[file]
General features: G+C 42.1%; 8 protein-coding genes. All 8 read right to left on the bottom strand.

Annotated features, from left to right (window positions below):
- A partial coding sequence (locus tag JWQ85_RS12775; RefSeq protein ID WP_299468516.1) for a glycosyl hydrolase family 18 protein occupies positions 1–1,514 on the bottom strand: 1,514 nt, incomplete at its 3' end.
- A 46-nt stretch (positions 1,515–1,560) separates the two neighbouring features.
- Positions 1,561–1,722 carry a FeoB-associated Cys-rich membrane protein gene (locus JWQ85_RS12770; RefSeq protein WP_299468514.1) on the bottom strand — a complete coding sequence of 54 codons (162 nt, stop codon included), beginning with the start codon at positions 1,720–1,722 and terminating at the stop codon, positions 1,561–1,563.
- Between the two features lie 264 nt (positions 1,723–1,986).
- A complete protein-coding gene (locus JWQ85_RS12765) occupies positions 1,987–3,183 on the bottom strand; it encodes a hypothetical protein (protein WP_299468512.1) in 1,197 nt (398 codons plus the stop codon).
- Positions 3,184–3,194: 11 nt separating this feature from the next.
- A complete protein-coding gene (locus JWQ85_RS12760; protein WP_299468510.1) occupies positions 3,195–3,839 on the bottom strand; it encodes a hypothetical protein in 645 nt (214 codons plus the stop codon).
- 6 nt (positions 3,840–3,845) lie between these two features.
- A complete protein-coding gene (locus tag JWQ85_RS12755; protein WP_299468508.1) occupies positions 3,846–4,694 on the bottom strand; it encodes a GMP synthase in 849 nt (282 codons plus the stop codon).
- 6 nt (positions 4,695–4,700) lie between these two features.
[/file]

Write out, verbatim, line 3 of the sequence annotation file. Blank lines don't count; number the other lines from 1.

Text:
- A partial coding sequence (locus tag JWQ85_RS12775; RefSeq protein ID WP_299468516.1) for a glycosyl hydrolase family 18 protein occupies positions 1–1,514 on the bottom strand: 1,514 nt, incomplete at its 3' end.